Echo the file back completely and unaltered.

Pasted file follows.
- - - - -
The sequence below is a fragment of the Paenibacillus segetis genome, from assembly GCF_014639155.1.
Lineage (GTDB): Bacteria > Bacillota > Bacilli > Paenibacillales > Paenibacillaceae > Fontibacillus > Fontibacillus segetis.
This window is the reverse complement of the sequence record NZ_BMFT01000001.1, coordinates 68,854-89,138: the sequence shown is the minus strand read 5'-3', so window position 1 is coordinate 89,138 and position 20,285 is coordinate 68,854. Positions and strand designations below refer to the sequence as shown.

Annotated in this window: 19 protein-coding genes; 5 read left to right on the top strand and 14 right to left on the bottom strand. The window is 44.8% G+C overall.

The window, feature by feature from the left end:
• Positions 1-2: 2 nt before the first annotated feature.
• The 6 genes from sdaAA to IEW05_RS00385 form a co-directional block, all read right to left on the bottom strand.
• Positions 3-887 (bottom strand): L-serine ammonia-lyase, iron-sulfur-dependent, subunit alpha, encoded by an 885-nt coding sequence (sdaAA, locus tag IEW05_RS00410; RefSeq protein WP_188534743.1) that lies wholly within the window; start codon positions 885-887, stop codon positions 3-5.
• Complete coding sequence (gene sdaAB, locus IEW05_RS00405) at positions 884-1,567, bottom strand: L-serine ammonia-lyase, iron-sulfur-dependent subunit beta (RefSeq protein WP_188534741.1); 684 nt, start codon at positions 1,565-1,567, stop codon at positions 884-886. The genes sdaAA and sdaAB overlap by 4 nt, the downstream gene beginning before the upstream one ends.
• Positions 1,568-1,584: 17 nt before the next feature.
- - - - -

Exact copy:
The sequence below is a fragment of the Paenibacillus segetis genome, from assembly GCF_014639155.1.
Lineage (GTDB): Bacteria > Bacillota > Bacilli > Paenibacillales > Paenibacillaceae > Fontibacillus > Fontibacillus segetis.
This window is the reverse complement of the sequence record NZ_BMFT01000001.1, coordinates 68,854-89,138: the sequence shown is the minus strand read 5'-3', so window position 1 is coordinate 89,138 and position 20,285 is coordinate 68,854. Positions and strand designations below refer to the sequence as shown.

Annotated in this window: 19 protein-coding genes; 5 read left to right on the top strand and 14 right to left on the bottom strand. The window is 44.8% G+C overall.

The window, feature by feature from the left end:
• Positions 1-2: 2 nt before the first annotated feature.
• The 6 genes from sdaAA to IEW05_RS00385 form a co-directional block, all read right to left on the bottom strand.
• Positions 3-887 (bottom strand): L-serine ammonia-lyase, iron-sulfur-dependent, subunit alpha, encoded by an 885-nt coding sequence (sdaAA, locus tag IEW05_RS00410; RefSeq protein WP_188534743.1) that lies wholly within the window; start codon positions 885-887, stop codon positions 3-5.
• Complete coding sequence (gene sdaAB, locus IEW05_RS00405) at positions 884-1,567, bottom strand: L-serine ammonia-lyase, iron-sulfur-dependent subunit beta (RefSeq protein WP_188534741.1); 684 nt, start codon at positions 1,565-1,567, stop codon at positions 884-886. The genes sdaAA and sdaAB overlap by 4 nt, the downstream gene beginning before the upstream one ends.
• Positions 1,568-1,584: 17 nt before the next feature.